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Over the past few years, in what some might view as a season of flagrant political and social discord, the term identity politics has become ubiquitous in many political commentaries.  For those of you who are unfamiliar with the term, identity politics is “a tendency for people of a particular religion, race, social background, etc., to form exclusive political alliances, moving away from traditional broad-based party politics,” (Dictionary.com).  The dangers of identity politics is that people who participate in this strategy might even align themselves with a particular political point of view simply because they identify with a specific demographic.  There are even times when individuals who participate could even support and propagate beliefs and policies that are contrary to their best interest.  The root of identity politics is counterintuitive and typically exclusionary.  These tactics are seldom steeped in virtues such as love, honor and respect.  Identity politics is typically based on selfish ambition, pride (hubris) and entitlements.  None of these characteristics have been known to advance or enhance culture or society.

 

The more I meditated on the concept of identity politics, the more I began to realize that, if left unchecked, “identity” culture could become a carcinogen that could seep into other aspects of our lives, particularly our Christian lives.  Before I continue, I feel the need to make a clarification.  There is nothing inherently wrong with identifying with and celebrating our culture, background or heritage.  In fact, a healthy self-awareness is imperative to our growth and development as individuals.  This awareness includes, but is not limited to, an acknowledgment of our history, culture, religion, etc.  However, this healthy self-view could become pathogenic if it is perverted by sentiments of superiority, indulgence, entitlement, pride and wickedness.

 

As a Christian, I have noticed that, in some circles, we have become victims of what I would like to call identity Christianity.  If I had to define identity Christianity, it would be as such: a tendency for Christians to form alliances based on financial, social, economic and/or racial proclivities or identities.

 

During the course of my adult life, I have visited many different Christian churches.  Whenever, I venture into a new city for longer than a week, I would often try to find and worship at a local church.  However, one of the tragedies that I often encounter is that many churches are segregated, even within congregations.  Cliques are often divided among racial, financial, economic, educational and/or social lines.  Even piety makes an appearance.  How can we, as Christians, make “outsiders” feel accepted and welcome when we have a problem embracing each other?  There are those of us who attend church and affiliate with only people whom WE deem redeemable and worthy. In such cases, our fellowship is homogenous and self-indulgent—the antithesis of God’s grace and mercy.  When many of us think about the topics of mercy and grace, we often view them through the prisms of forgiveness, but what if this post challenges a different perspective— that of allowance.  What if we allowed people the grace and the mercy to be different?   It is by the grace of God that we have favor, so why not have mercy on those who are less favorable?  It is by  the grace of God that we have riches, so why not have mercy on someone less fortunate? Are we truly experiencing God’s fullness for our lives when we limit our interactions to people who are like us? Maybe, just maybe, our personal limitations and our various lacks hinge upon our resistance to go into uncharted territory!  Maybe our spiritual, financial or physical breakthrough is in the hands, hearts and minds of the person(s) across the aisle—the one(s) whom we have relegated as inferior. Oftentimes, with God, the answers to our prayers are right below or noses—hidden in places that we should have looked, but we didn’t.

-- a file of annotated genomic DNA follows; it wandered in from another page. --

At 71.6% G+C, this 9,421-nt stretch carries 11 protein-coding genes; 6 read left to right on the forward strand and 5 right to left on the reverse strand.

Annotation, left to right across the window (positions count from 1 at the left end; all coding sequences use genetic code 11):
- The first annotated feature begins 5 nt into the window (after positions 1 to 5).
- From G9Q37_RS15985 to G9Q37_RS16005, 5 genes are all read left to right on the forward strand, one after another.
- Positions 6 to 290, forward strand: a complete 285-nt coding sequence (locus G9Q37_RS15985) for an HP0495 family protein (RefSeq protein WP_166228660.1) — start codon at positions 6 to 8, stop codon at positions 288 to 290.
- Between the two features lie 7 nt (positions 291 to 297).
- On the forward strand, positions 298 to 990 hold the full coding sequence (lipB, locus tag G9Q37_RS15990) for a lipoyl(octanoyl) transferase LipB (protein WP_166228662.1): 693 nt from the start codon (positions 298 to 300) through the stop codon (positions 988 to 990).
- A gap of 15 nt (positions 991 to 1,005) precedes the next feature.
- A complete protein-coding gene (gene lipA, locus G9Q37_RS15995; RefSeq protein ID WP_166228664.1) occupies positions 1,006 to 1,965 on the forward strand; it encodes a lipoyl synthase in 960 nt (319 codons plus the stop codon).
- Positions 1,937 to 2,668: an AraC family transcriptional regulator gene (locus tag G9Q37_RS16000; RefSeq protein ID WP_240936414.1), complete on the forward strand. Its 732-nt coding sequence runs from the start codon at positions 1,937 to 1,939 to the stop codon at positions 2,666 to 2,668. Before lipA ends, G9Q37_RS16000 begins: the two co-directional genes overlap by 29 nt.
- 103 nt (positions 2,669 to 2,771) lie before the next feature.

“Instead, God chose things the world considers foolish in order to shame those who think they are wise. And he chose things that are powerless to shame those who are powerful,” (1 Corinthians 1:27, NLT).

 

17 When Pharaoh let the people go, God did not lead them on the road through the Philistine country, though that was shorter. For God said, “If they face war, they might change their minds and return to Egypt.” 18 So God led the people around by the desert road toward the Red Sea,” (Exodus 13:17-18).

What happened to human decency? There was a time when decorum played a vital role in our society. We thought before we spoke, and we actually considered the consequences of our words and actions.  Many blame the disappearance of valor on the advent of the Internet. But is the Internet the cause of society’s visceral conduct or is it simply a conduit? I am more inclined to lean towards the latter. There are many factors that are contributing to the implosion of our humanity, but today, we’ll focus on the Internet.

Here is a thought to ponder: The Fall of Man began with Adam and Eve’s decision to eat from the Tree of Knowledge of Good and Evil.  Well, today, we could say that it seems as if history is repeating itself.  Our vehement pursuit of information has taken us into uncharted territory.

The Internet is laden with all sorts of information–some good; some bad.  However, the sheer presence of information does not always equate to knowledge.  Information is simply raw data.  Knowledge and wisdom is the prudent application of information and the distillation between fact, fiction and opinion.

One of the greatest reasons why the Internet serves a great conduit for the breakdown of decency is because it is anchored by anonymity.  Even when sites are hosted by well known companies, we never really know who sits behind the screen.  Almost every company and every individual has an Internet persona/alias. Social media platforms and website comment sections allow us to hide behind our usernames and spew our opinions under our veiled protection.